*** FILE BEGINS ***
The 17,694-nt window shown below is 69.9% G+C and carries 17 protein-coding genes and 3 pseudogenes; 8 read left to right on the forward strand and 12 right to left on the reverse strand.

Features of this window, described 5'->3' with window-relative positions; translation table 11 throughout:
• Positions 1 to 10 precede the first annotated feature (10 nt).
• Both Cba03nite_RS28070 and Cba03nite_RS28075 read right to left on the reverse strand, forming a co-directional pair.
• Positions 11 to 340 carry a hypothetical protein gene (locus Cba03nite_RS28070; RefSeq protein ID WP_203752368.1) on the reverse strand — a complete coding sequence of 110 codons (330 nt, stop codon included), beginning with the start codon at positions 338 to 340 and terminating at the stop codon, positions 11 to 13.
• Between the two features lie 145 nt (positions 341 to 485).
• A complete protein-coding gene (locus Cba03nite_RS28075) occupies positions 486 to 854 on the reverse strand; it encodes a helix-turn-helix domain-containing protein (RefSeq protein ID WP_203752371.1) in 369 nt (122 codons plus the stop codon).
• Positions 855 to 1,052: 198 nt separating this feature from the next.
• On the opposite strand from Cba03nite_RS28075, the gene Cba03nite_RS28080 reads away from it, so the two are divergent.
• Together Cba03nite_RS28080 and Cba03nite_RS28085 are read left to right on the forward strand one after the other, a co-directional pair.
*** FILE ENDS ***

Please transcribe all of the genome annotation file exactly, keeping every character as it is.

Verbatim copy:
The 17,694-nt window shown below is 69.9% G+C and carries 17 protein-coding genes and 3 pseudogenes; 8 read left to right on the forward strand and 12 right to left on the reverse strand.

Features of this window, described 5'->3' with window-relative positions; translation table 11 throughout:
• Positions 1 to 10 precede the first annotated feature (10 nt).
• Both Cba03nite_RS28070 and Cba03nite_RS28075 read right to left on the reverse strand, forming a co-directional pair.
• Positions 11 to 340 carry a hypothetical protein gene (locus Cba03nite_RS28070; RefSeq protein ID WP_203752368.1) on the reverse strand — a complete coding sequence of 110 codons (330 nt, stop codon included), beginning with the start codon at positions 338 to 340 and terminating at the stop codon, positions 11 to 13.
• Between the two features lie 145 nt (positions 341 to 485).
• A complete protein-coding gene (locus Cba03nite_RS28075) occupies positions 486 to 854 on the reverse strand; it encodes a helix-turn-helix domain-containing protein (RefSeq protein ID WP_203752371.1) in 369 nt (122 codons plus the stop codon).
• Positions 855 to 1,052: 198 nt separating this feature from the next.
• On the opposite strand from Cba03nite_RS28075, the gene Cba03nite_RS28080 reads away from it, so the two are divergent.
• Together Cba03nite_RS28080 and Cba03nite_RS28085 are read left to right on the forward strand one after the other, a co-directional pair.